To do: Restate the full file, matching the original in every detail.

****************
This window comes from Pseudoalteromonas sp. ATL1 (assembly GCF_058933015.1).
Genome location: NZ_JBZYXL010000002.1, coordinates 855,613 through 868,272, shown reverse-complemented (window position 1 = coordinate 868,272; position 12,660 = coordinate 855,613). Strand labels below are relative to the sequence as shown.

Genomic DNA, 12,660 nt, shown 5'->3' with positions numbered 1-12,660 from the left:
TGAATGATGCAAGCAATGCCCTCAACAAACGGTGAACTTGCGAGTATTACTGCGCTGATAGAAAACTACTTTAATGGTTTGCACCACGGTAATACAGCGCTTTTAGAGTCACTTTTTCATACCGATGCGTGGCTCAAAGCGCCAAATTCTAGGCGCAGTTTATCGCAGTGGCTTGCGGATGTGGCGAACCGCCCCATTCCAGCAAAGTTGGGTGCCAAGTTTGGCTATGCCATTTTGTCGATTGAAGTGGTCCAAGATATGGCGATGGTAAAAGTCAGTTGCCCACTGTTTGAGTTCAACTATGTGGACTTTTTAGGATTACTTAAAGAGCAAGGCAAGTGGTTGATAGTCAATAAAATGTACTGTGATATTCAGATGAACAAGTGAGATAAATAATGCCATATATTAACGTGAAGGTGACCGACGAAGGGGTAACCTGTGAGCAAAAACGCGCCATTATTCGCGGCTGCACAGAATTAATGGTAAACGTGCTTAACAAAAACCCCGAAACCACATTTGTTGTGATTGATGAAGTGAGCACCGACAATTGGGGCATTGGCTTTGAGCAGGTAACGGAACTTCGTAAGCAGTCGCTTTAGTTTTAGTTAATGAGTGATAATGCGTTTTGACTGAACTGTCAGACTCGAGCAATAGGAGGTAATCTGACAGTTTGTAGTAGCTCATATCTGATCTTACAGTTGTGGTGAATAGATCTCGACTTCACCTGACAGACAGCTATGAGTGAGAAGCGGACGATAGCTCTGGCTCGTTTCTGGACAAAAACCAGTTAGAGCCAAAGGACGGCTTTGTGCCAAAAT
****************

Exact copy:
This window comes from Pseudoalteromonas sp. ATL1 (assembly GCF_058933015.1).
Genome location: NZ_JBZYXL010000002.1, coordinates 855,613 through 868,272, shown reverse-complemented (window position 1 = coordinate 868,272; position 12,660 = coordinate 855,613). Strand labels below are relative to the sequence as shown.

Genomic DNA, 12,660 nt, shown 5'->3' with positions numbered 1-12,660 from the left:
TGAATGATGCAAGCAATGCCCTCAACAAACGGTGAACTTGCGAGTATTACTGCGCTGATAGAAAACTACTTTAATGGTTTGCACCACGGTAATACAGCGCTTTTAGAGTCACTTTTTCATACCGATGCGTGGCTCAAAGCGCCAAATTCTAGGCGCAGTTTATCGCAGTGGCTTGCGGATGTGGCGAACCGCCCCATTCCAGCAAAGTTGGGTGCCAAGTTTGGCTATGCCATTTTGTCGATTGAAGTGGTCCAAGATATGGCGATGGTAAAAGTCAGTTGCCCACTGTTTGAGTTCAACTATGTGGACTTTTTAGGATTACTTAAAGAGCAAGGCAAGTGGTTGATAGTCAATAAAATGTACTGTGATATTCAGATGAACAAGTGAGATAAATAATGCCATATATTAACGTGAAGGTGACCGACGAAGGGGTAACCTGTGAGCAAAAACGCGCCATTATTCGCGGCTGCACAGAATTAATGGTAAACGTGCTTAACAAAAACCCCGAAACCACATTTGTTGTGATTGATGAAGTGAGCACCGACAATTGGGGCATTGGCTTTGAGCAGGTAACGGAACTTCGTAAGCAGTCGCTTTAGTTTTAGTTAATGAGTGATAATGCGTTTTGACTGAACTGTCAGACTCGAGCAATAGGAGGTAATCTGACAGTTTGTAGTAGCTCATATCTGATCTTACAGTTGTGGTGAATAGATCTCGACTTCACCTGACAGACAGCTATGAGTGAGAAGCGGACGATAGCTCTGGCTCGTTTCTGGACAAAAACCAGTTAGAGCCAAAGGACGGCTTTGTGCCAAAAT